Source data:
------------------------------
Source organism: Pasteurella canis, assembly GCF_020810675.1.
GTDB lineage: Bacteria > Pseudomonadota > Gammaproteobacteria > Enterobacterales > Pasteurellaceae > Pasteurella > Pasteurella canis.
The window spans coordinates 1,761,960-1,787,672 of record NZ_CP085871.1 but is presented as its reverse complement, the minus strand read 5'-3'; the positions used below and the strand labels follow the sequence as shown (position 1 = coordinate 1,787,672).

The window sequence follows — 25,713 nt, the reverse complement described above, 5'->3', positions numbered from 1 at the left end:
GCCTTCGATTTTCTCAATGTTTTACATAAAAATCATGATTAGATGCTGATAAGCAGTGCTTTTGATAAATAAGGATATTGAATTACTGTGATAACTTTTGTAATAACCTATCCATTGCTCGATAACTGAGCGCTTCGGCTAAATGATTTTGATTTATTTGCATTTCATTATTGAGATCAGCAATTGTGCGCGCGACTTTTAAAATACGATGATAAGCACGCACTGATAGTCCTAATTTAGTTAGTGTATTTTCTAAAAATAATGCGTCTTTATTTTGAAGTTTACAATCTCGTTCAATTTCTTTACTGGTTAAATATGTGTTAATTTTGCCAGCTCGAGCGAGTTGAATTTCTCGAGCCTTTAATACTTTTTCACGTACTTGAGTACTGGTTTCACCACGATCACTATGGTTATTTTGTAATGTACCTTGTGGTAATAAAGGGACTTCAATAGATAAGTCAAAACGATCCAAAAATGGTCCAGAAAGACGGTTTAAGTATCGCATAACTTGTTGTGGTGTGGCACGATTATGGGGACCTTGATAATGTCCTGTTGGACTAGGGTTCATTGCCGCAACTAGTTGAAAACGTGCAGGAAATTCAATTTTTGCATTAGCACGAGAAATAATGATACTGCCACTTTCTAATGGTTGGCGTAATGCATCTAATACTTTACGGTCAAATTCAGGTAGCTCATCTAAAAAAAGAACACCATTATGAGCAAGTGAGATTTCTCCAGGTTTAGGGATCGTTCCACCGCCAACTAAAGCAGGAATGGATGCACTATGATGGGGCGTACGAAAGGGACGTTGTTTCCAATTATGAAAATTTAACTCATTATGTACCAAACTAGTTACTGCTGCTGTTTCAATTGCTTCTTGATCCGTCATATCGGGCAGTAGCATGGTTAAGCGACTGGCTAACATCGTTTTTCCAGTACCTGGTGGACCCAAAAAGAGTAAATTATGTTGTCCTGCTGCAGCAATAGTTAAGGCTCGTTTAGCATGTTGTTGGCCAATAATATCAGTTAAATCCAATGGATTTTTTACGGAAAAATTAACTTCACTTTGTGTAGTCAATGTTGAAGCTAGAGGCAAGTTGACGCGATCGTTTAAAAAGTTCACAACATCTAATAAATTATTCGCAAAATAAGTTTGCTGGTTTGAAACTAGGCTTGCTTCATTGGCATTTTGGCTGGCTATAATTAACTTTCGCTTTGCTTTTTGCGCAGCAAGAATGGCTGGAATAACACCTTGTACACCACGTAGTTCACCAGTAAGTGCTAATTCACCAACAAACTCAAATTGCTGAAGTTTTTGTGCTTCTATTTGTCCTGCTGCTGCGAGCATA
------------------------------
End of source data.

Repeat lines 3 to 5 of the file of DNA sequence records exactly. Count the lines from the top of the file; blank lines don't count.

The window spans coordinates 1,761,960-1,787,672 of record NZ_CP085871.1 but is presented as its reverse complement, the minus strand read 5'-3'; the positions used below and the strand labels follow the sequence as shown (position 1 = coordinate 1,787,672).

The window sequence follows — 25,713 nt, the reverse complement described above, 5'->3', positions numbered from 1 at the left end:
GCCTTCGATTTTCTCAATGTTTTACATAAAAATCATGATTAGATGCTGATAAGCAGTGCTTTTGATAAATAAGGATATTGAATTACTGTGATAACTTTTGTAATAACCTATCCATTGCTCGATAACTGAGCGCTTCGGCTAAATGATTTTGATTTATTTGCATTTCATTATTGAGATCAGCAATTGTGCGCGCGACTTTTAAAATACGATGATAAGCACGCACTGATAGTCCTAATTTAGTTAGTGTATTTTCTAAAAATAATGCGTCTTTATTTTGAAGTTTACAATCTCGTTCAATTTCTTTACTGGTTAAATATGTGTTAATTTTGCCAGCTCGAGCGAGTTGAATTTCTCGAGCCTTTAATACTTTTTCACGTACTTGAGTACTGGTTTCACCACGATCACTATGGTTATTTTGTAATGTACCTTGTGGTAATAAAGGGACTTCAATAGATAAGTCAAAACGATCCAAAAATGGTCCAGAAAGACGGTTTAAGTATCGCATAACTTGTTGTGGTGTGGCACGATTATGGGGACCTTGATAATGTCCTGTTGGACTAGGGTTCATTGCCGCAACTAGTTGAAAACGTGCAGGAAATTCAATTTTTGCATTAGCACGAGAAATAATGATACTGCCACTTTCTAATGGTTGGCGTAATGCATCTAATACTTTACGGTCAAATTCAGGTAGCTCATCTAAAAAAAGAACACCATTATGAGCAAGTGAGATTTCTCCAGGTTTAGGGATCGTTCCACCGCCAACTAAAGCAGGAATGGATGCACTATGATGGGGCGTACGAAAGGGACGTTGTTTCCAATTATGAAAATTTAACTCATTATGTACCAAACTAGTTACTGCTGCTGTTTCAATTGCTTCTTGATCCGTCATATCGGGCAGTAGCATGGTTAAGCGACTGGCTAACATCGTTTTTCCAGTACCTGGTGGACCCAAAAAGAGTAAATTATGTTGTCCTGCTGCAGCAATAGTTAAGGCTCGTTTAGCATGTTGTTGGCCAATAATATCAGTTAAATCCAATGGATTTTTTACGGAAAAATTAACTTCACTTTGTGTAGTCAATGTTGAAGCTAGAGGCAAGTTGACGCGATCGTTTAAAAAGTTCACAACATCTAATAAATTATTCGCAAAATAAGTTTGCTGGTTTGAAACTAGGCTTGCTTCATTGGCATTTTGGCTGGCTATAATTAACTTTCGCTTTGCTTTTTGCGCAGCAAGAATGGCTGGAATAACACCTTGTACACCACGTAGTTCACCAGTAAGTGCTAATTCACCAACAAACTCAAATTGCTGAAGTTTTTGTGCTTCTATTTGTCCTGCTGCTGCGAGCATA